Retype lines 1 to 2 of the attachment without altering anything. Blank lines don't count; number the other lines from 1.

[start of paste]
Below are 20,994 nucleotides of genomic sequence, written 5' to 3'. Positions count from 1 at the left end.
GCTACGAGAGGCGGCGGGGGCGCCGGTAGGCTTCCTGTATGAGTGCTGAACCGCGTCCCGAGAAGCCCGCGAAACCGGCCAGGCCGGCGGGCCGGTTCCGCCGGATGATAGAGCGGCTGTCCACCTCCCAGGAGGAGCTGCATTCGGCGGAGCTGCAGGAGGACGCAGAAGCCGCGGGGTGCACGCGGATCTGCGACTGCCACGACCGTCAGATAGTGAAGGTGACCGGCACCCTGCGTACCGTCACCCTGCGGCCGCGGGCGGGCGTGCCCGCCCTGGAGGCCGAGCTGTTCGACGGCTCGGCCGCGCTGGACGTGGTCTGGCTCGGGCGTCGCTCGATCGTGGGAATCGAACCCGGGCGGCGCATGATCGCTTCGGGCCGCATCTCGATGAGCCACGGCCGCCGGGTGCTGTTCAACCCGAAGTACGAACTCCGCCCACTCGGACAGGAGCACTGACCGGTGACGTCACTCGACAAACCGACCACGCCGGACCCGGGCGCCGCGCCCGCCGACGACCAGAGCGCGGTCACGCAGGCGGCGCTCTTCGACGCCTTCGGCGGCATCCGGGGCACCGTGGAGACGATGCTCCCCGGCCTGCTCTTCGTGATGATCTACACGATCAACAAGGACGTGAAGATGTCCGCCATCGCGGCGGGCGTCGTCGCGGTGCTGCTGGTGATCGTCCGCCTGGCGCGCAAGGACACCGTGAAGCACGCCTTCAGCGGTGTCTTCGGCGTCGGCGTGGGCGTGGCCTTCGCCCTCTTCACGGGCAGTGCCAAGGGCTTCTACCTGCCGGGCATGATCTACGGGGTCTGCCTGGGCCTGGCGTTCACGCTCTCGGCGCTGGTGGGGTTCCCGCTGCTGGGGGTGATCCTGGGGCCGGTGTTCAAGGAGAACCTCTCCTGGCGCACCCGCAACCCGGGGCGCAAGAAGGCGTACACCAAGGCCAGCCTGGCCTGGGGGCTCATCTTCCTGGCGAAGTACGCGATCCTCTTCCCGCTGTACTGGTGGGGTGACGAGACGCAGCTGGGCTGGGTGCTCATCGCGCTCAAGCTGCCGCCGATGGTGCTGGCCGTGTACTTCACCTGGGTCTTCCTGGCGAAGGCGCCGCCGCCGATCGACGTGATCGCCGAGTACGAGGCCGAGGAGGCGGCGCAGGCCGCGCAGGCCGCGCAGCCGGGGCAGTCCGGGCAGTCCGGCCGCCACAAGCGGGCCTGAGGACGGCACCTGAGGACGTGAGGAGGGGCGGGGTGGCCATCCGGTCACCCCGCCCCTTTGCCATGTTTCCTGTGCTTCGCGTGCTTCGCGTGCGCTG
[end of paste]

Below are 20,994 nucleotides of genomic sequence, written 5' to 3'. Positions count from 1 at the left end.
GCTACGAGAGGCGGCGGGGGCGCCGGTAGGCTTCCTGTATGAGTGCTGAACCGCGTCCCGAGAAGCCCGCGAAACCGGCCAGGCCGGCGGGCCGGTTCCGCCGGATGATAGAGCGGCTGTCCACCTCCCAGGAGGAGCTGCATTCGGCGGAGCTGCAGGAGGACGCAGAAGCCGCGGGGTGCACGCGGATCTGCGACTGCCACGACCGTCAGATAGTGAAGGTGACCGGCACCCTGCGTACCGTCACCCTGCGGCCGCGGGCGGGCGTGCCCGCCCTGGAGGCCGAGCTGTTCGACGGCTCGGCCGCGCTGGACGTGGTCTGGCTCGGGCGTCGCTCGATCGTGGGAATCGAACCCGGGCGGCGCATGATCGCTTCGGGCCGCATCTCGATGAGCCACGGCCGCCGGGTGCTGTTCAACCCGAAGTACGAACTCCGCCCACTCGGACAGGAGCACTGACCGGTGACGTCACTCGACAAACCGACCACGCCGGACCCGGGCGCCGCGCCCGCCGACGACCAGAGCGCGGTCACGCAGGCGGCGCTCTTCGACGCCTTCGGCGGCATCCGGGGCACCGTGGAGACGATGCTCCCCGGCCTGCTCTTCGTGATGATCTACACGATCAACAAGGACGTGAAGATGTCCGCCATCGCGGCGGGCGTCGTCGCGGTGCTGCTGGTGATCGTCCGCCTGGCGCGCAAGGACACCGTGAAGCACGCCTTCAGCGGTGTCTTCGGCGTCGGCGTGGGCGTGGCCTTCGCCCTCTTCACGGGCAGTGCCAAGGGCTTCTACCTGCCGGGCATGATCTACGGGGTCTGCCTGGGCCTGGCGTTCACGCTCTCGGCGCTGGTGGGGTTCCCGCTGCTGGGGGTGATCCTGGGGCCGGTGTTCAAGGAGAACCTCTCCTGGCGCACCCGCAACCCGGGGCGCAAGAAGGCGTACACCAAGGCCAGCCTGGCCTGGGGGCTCATCTTCCTGGCGAAGTACGCGATCCTCTTCCCGCTGTACTGGTGGGGTGACGAGACGCAGCTGGGCTGGGTGCTCATCGCGCTCAAGCTGCCGCCGATGGTGCTGGCCGTGTACTTCACCTGGGTCTTCCTGGCGAAGGCGCCGCCGCCGATCGACGTGATCGCCGAGTACGAGGCCGAGGAGGCGGCGCAGGCCGCGCAGGCCGCGCAGCCGGGGCAGTCCGGGCAGTCCGGCCGCCACAAGCGGGCCTGAGGACGGCACCTGAGGACGTGAGGAGGGGCGGGGTGGCCATCCGGTCACCCCGCCCCTTTGCCATGTTTCCTGTGCTTCGCGTGCTTCGCGTGCGCTG